Even legislators realized the flood of requests was too much. The original idea that specialized plates were a way to satisfy constituents without giving offense gave way to the realization that the monster which had been created could never be sated. As the General Assembly began saying no to some groups, legislators found out that the specialized license plate effort could, indeed, make people mad.

The whole specialized license plate debate is a distraction and not a core function of government.

Governor Bowen had the right idea about the whole thing.

Thursday, July 06, 2006

Dan Quayle cited in story on buy-out firms

Former Vice-President Dan Quayle is Global Chairman of Cerberus Capital Management LP.

The Wall Street Journal has taken note of the dozen former high ranking governmental officials who have taken positions with a variety of buy-out firms. Former Senate Democrat leader Tom Daschle is the most recent to join up. The article also cited Bill Clinton, Colin Powell, former Treasury Secretary Paul O'Neill and the Carlyle Group's history of hiring former President George H.W. Bush, former Secretary of State James Baker and former Secretary of Defense Frank Carlucci.

About Mr. Quayle, the Wall Street Journal's Tennille Tracy wrote:

Because former politicians hold so much influence within the Washington Beltway, it seems logical that private-equity firms also want them to act as de facto lobbyists on regulatory matters. Such a move would make sense because buyout firms, while holding increasingly high profiles, still lack a trade organization to represent them in government affairs. Venture-capital firms, on the other hand, have the Arlington, Va., National Venture Capital Association to speak on their behalf.

Most private-equity firms deny any suggestion that their politicians-turned-financiers serve in that capacity.

"The notion or suspicion that they are lobbying on behalf of their firms is completely false," Mr. Ullman said. "It's just not necessary, and they have reputations they want to uphold as well."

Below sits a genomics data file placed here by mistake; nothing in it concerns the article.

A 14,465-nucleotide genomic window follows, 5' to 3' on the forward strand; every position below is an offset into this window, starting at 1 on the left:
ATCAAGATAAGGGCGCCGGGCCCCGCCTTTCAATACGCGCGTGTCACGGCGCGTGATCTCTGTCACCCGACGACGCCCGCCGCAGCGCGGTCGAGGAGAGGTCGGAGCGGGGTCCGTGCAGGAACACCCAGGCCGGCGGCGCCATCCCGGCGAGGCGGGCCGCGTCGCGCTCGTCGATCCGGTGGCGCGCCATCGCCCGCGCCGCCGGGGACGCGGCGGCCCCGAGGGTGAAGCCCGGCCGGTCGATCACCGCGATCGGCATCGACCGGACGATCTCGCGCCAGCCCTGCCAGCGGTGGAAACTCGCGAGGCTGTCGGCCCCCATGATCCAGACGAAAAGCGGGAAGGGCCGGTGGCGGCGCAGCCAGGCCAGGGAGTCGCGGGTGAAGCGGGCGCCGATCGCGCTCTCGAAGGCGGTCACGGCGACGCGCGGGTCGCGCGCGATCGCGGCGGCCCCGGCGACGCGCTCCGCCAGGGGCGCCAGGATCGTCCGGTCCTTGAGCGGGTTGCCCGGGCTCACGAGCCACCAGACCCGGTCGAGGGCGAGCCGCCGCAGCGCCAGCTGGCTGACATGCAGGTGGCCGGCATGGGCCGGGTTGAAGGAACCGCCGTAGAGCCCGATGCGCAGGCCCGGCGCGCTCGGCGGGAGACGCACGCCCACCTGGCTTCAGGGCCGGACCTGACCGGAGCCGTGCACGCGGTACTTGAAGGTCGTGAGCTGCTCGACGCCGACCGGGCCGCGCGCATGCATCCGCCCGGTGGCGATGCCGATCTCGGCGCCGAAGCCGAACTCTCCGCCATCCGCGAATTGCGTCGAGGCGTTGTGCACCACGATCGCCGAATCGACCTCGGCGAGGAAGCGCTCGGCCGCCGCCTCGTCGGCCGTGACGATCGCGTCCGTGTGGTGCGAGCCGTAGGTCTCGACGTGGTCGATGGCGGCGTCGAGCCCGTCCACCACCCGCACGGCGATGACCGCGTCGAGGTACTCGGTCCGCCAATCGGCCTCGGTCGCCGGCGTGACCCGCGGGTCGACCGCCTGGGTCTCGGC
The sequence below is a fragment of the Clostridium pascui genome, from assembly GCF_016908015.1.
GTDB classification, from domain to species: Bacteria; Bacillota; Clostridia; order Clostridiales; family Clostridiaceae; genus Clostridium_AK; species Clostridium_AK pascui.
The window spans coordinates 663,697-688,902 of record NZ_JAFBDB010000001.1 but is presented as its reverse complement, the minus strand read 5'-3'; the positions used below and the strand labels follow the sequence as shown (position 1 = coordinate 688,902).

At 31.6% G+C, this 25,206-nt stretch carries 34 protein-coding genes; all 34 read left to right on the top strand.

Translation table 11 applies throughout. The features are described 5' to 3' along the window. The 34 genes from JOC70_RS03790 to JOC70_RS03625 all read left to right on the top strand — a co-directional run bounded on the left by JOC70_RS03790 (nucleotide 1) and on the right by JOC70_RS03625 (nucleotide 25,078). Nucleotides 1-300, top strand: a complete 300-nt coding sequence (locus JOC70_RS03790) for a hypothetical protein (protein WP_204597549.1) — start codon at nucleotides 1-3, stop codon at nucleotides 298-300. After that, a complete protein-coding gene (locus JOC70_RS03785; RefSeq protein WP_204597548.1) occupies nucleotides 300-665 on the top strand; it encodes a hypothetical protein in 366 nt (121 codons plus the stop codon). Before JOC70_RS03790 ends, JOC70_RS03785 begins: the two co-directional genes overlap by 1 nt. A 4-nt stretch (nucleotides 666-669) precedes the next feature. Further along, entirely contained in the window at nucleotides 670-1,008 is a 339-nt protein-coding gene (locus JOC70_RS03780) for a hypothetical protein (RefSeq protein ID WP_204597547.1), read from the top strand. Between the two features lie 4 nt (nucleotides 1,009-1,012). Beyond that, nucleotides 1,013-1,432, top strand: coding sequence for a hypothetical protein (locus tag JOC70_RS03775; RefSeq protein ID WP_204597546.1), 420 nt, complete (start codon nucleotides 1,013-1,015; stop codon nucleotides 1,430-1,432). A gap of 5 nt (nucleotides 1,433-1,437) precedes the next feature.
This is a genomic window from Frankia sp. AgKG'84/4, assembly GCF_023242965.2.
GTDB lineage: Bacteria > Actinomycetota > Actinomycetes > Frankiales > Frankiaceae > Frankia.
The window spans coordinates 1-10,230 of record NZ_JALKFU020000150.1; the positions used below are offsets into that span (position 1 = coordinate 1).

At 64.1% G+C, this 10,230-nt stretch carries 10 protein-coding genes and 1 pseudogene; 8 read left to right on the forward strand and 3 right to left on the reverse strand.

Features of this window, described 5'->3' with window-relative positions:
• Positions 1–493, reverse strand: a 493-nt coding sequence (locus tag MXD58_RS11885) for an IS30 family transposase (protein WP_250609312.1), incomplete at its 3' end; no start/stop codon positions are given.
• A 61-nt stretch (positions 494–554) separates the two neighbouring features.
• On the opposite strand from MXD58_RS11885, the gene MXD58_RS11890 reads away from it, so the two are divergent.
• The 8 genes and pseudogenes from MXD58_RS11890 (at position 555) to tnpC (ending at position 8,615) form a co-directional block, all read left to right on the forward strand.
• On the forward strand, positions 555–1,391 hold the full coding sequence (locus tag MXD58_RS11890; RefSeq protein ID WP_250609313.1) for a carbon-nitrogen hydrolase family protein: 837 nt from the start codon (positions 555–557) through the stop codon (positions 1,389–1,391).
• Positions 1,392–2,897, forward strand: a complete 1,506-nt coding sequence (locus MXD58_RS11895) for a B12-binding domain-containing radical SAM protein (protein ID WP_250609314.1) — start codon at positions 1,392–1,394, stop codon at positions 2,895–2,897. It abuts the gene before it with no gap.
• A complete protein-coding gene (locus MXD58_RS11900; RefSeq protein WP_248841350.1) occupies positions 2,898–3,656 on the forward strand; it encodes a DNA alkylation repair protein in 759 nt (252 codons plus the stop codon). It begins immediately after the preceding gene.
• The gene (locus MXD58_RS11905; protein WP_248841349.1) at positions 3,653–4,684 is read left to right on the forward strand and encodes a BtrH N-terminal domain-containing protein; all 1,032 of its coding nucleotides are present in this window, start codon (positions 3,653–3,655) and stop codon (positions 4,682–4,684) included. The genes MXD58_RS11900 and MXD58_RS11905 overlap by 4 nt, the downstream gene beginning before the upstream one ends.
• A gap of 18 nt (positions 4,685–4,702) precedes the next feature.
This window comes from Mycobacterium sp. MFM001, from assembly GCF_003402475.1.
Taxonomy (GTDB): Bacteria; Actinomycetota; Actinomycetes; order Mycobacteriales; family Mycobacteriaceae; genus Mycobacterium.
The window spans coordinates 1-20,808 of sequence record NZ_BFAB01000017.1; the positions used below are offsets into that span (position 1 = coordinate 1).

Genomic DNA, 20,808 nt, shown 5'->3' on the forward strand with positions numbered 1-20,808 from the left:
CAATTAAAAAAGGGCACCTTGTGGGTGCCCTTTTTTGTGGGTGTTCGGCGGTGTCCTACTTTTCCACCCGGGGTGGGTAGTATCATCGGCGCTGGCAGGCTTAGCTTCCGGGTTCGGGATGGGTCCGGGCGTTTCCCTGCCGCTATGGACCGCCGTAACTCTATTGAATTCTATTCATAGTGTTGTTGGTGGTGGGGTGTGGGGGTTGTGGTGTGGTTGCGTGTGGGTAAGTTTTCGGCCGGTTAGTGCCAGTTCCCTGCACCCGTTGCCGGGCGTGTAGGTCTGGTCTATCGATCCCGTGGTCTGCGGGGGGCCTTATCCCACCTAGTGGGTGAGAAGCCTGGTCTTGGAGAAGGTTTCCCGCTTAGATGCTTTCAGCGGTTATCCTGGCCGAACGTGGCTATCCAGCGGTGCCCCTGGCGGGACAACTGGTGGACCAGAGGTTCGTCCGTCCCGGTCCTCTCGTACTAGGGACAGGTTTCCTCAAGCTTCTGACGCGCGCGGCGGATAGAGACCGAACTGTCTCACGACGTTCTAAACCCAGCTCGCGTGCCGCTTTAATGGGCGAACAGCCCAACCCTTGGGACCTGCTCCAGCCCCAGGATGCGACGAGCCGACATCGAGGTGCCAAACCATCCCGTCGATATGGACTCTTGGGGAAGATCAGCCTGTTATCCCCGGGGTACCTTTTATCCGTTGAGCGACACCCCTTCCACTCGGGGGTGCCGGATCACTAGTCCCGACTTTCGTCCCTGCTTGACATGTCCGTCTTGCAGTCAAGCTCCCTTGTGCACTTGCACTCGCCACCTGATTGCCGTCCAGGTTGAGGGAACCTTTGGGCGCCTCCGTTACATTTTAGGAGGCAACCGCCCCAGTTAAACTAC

Despite such protestations, it's probably safe to assume that these hires engage in some activities that could be construed as lobbying. Former Vice President Dan Quayle, for example, now chairman of Cerberus Capital Management LP's advisory board, said on his official Web site that he meets regularly with "American politicians and regulators with respect to issues affecting Cerberus' investments." Neither Mr. Quayle nor his spokesman responded to requests for comment about these activities.

Regardless of whether they sign up former politicians, hire formal lobbyists or form a trade organization, private-equity firms have plenty of reasons to be involved in Washington's affairs these days. The Securities and Exchange Commission's attempts to regulate hedge funds are continuing. Also, Congress could always consider legislation concerning capital-gains taxes or Sarbanes-Oxley requirements that might affect their operations.

WSJ on the possible power shift in Statehouses

Reporter Chris Cooper, writing in today's Wall Street Journal, reported:
With several statehouses controlled by razor-thin edges, the potential for
swings in power may be greater at the state level than in Congress, where
the struggle for control gets more attention.

[ ... ]

Democrats appear to be in the better position [to gain legislative seats
nationwide]. With modest gains in a handful of states, they could take a
majority of legislative chambers. Republicans have prevailed since 2002,
when they won a slim majority for the first time since 1952.

Republicans control both houses in 20 state capitals, compared with 19 for
the Democrats. Nebraska's one-house legislature is nominally nonpartisan,
but dominated by Republicans. The two parties split chambers in 10
The Indiana House of Representatives is not specifically mentioned in the story. However, Democrats are hoping to eke out a majority. Indiana Republicans are beginning to feel more confident in holding their majority in the wake of the announcement that Honda has chosed Indiana as the site for a new assembly plant.

It may be that voter concerns over the Toll Road lease will cool by November as the lease has been okayed by the Supreme Court, the lease has been executed, and money from the lease begins to be allocated toward long-delayed transportation projects.